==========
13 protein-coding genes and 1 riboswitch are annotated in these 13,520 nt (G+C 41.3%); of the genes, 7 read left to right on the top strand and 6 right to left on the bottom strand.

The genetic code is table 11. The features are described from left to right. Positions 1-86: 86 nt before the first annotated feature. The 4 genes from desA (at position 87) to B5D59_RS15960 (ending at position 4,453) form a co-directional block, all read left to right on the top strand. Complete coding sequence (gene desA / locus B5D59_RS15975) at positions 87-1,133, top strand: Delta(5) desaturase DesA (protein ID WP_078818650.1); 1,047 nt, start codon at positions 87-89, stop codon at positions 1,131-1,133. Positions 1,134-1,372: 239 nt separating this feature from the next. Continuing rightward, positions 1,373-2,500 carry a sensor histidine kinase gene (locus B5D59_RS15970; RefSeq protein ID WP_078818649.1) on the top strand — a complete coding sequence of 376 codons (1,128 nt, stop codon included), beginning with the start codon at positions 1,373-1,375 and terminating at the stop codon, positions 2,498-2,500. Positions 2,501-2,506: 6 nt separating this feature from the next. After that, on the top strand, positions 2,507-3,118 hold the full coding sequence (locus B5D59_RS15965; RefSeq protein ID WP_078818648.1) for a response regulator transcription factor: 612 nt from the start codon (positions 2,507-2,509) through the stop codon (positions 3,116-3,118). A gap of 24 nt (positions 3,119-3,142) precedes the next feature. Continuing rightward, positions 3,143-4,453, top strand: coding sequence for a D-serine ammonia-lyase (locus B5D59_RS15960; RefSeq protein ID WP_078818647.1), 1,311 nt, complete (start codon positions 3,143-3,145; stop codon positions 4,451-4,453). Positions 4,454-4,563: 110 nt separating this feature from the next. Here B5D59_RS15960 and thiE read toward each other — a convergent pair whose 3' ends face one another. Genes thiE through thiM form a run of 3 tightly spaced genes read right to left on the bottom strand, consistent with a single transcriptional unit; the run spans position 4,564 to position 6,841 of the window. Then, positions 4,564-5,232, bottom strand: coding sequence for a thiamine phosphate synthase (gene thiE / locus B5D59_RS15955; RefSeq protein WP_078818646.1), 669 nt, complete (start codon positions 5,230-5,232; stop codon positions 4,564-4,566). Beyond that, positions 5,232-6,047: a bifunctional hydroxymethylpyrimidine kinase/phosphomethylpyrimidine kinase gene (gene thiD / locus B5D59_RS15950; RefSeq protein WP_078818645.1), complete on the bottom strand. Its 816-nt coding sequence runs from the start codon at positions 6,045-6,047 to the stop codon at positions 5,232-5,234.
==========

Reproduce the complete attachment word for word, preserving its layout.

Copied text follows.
13 protein-coding genes and 1 riboswitch are annotated in these 13,520 nt (G+C 41.3%); of the genes, 7 read left to right on the top strand and 6 right to left on the bottom strand.

The genetic code is table 11. The features are described from left to right. Positions 1-86: 86 nt before the first annotated feature. The 4 genes from desA (at position 87) to B5D59_RS15960 (ending at position 4,453) form a co-directional block, all read left to right on the top strand. Complete coding sequence (gene desA / locus B5D59_RS15975) at positions 87-1,133, top strand: Delta(5) desaturase DesA (protein ID WP_078818650.1); 1,047 nt, start codon at positions 87-89, stop codon at positions 1,131-1,133. Positions 1,134-1,372: 239 nt separating this feature from the next. Continuing rightward, positions 1,373-2,500 carry a sensor histidine kinase gene (locus B5D59_RS15970; RefSeq protein ID WP_078818649.1) on the top strand — a complete coding sequence of 376 codons (1,128 nt, stop codon included), beginning with the start codon at positions 1,373-1,375 and terminating at the stop codon, positions 2,498-2,500. Positions 2,501-2,506: 6 nt separating this feature from the next. After that, on the top strand, positions 2,507-3,118 hold the full coding sequence (locus B5D59_RS15965; RefSeq protein ID WP_078818648.1) for a response regulator transcription factor: 612 nt from the start codon (positions 2,507-2,509) through the stop codon (positions 3,116-3,118). A gap of 24 nt (positions 3,119-3,142) precedes the next feature. Continuing rightward, positions 3,143-4,453, top strand: coding sequence for a D-serine ammonia-lyase (locus B5D59_RS15960; RefSeq protein ID WP_078818647.1), 1,311 nt, complete (start codon positions 3,143-3,145; stop codon positions 4,451-4,453). Positions 4,454-4,563: 110 nt separating this feature from the next. Here B5D59_RS15960 and thiE read toward each other — a convergent pair whose 3' ends face one another. Genes thiE through thiM form a run of 3 tightly spaced genes read right to left on the bottom strand, consistent with a single transcriptional unit; the run spans position 4,564 to position 6,841 of the window. Then, positions 4,564-5,232, bottom strand: coding sequence for a thiamine phosphate synthase (gene thiE / locus B5D59_RS15955; RefSeq protein WP_078818646.1), 669 nt, complete (start codon positions 5,230-5,232; stop codon positions 4,564-4,566). Beyond that, positions 5,232-6,047: a bifunctional hydroxymethylpyrimidine kinase/phosphomethylpyrimidine kinase gene (gene thiD / locus B5D59_RS15950; RefSeq protein WP_078818645.1), complete on the bottom strand. Its 816-nt coding sequence runs from the start codon at positions 6,045-6,047 to the stop codon at positions 5,232-5,234.